Regardless of the liberties the show takes with its source, its essential problem is that its story is an abstraction, as are its characters. Everything is seen in absolutes, the characters exist only to establish a premise, and the issue of war and peace is reduced to a black and white essentialism without context.
Nevertheless, TAMAR AND THE RIVER is written and produced in a manner that exploits its reductionist script in favor of fascinating musical and theatrical values. Set designer Brett J. Banakis has radically reconfigured the space so that the audience sits four rows deep on either side of a raised hanamichi-like runway about 12 feet wide running straight through the auditorium. It serves both as the river and terra firma, and leads at one end, where the audience is usually seated, to an ascending row of risers where much of the action occurs, and at the other, where the stage would normally be, to an array of lighting instruments aimed at the acting space. (Brian Tovar’s lighting adds greatly to the production’s moody atmospherics.)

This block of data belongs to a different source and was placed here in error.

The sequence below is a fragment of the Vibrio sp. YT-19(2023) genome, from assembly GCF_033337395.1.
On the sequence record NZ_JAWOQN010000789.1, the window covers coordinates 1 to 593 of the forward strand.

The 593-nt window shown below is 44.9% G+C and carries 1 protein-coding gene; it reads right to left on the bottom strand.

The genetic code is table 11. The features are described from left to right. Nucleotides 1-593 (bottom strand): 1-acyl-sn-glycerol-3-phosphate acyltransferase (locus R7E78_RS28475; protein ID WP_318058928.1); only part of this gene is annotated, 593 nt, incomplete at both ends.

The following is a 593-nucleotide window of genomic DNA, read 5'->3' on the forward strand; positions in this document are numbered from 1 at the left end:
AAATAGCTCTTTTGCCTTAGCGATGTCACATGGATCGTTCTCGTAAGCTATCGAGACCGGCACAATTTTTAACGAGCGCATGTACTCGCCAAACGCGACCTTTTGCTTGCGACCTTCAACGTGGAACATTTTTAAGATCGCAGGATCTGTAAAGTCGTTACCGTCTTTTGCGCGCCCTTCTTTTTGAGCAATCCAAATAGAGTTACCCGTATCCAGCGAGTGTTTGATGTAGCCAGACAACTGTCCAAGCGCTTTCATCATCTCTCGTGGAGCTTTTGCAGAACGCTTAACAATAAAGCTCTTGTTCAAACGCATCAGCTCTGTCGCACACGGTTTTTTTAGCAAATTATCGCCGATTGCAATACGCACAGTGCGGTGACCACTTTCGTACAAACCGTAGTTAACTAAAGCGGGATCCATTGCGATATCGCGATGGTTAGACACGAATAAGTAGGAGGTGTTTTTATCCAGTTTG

Of the 13 cast members, only Tamar is not listed in the program as “River,” since the ensemble, including those who play the few speaking (as opposed to singing only) parts, enacts the watery body that speaks to Tamar. Aside from the actors of Judah and Mama, who seem to be in early middle age, everyone else is youthful and attractive. While there are few opportunities for conventional acting, each performer sings exceptionally well, most notably, the lovely Ms. Siebert (soon to be Adrian in the Broadway musical ROCKY) in her extremely demanding leading role; this is a star quality performer. They wear outstandingly imaginative costumes, designed by Candida K. Nichols, that allow the actors to wrap swathes of thin cotton cloth over simple undergarments to create robes, tunics, and togas, which lend impressive images of mass and form to their choreographed movements.